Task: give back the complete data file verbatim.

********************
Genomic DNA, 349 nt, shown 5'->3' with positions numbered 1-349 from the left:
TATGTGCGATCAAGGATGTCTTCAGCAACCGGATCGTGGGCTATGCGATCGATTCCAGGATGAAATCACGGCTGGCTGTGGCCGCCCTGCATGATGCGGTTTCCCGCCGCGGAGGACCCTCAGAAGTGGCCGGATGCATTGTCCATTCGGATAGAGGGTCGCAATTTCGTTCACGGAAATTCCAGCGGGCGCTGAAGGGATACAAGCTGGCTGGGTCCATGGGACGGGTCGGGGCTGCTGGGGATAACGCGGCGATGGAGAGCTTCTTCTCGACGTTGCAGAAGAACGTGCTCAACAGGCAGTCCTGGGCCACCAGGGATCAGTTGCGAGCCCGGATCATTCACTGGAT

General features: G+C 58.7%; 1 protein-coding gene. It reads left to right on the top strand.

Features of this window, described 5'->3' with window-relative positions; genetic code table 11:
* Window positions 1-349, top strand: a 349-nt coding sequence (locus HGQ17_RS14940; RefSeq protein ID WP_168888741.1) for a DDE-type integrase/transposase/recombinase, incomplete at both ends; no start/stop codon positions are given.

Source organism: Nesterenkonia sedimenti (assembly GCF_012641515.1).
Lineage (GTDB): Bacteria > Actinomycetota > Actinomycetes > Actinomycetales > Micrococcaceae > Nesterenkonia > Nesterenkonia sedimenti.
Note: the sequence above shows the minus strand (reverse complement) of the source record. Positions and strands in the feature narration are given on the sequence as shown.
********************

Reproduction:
Genomic DNA, 349 nt, shown 5'->3' with positions numbered 1-349 from the left:
TATGTGCGATCAAGGATGTCTTCAGCAACCGGATCGTGGGCTATGCGATCGATTCCAGGATGAAATCACGGCTGGCTGTGGCCGCCCTGCATGATGCGGTTTCCCGCCGCGGAGGACCCTCAGAAGTGGCCGGATGCATTGTCCATTCGGATAGAGGGTCGCAATTTCGTTCACGGAAATTCCAGCGGGCGCTGAAGGGATACAAGCTGGCTGGGTCCATGGGACGGGTCGGGGCTGCTGGGGATAACGCGGCGATGGAGAGCTTCTTCTCGACGTTGCAGAAGAACGTGCTCAACAGGCAGTCCTGGGCCACCAGGGATCAGTTGCGAGCCCGGATCATTCACTGGAT

General features: G+C 58.7%; 1 protein-coding gene. It reads left to right on the top strand.

Features of this window, described 5'->3' with window-relative positions; genetic code table 11:
* Window positions 1-349, top strand: a 349-nt coding sequence (locus HGQ17_RS14940; RefSeq protein ID WP_168888741.1) for a DDE-type integrase/transposase/recombinase, incomplete at both ends; no start/stop codon positions are given.

Source organism: Nesterenkonia sedimenti (assembly GCF_012641515.1).
Lineage (GTDB): Bacteria > Actinomycetota > Actinomycetes > Actinomycetales > Micrococcaceae > Nesterenkonia > Nesterenkonia sedimenti.
Note: the sequence above shows the minus strand (reverse complement) of the source record. Positions and strands in the feature narration are given on the sequence as shown.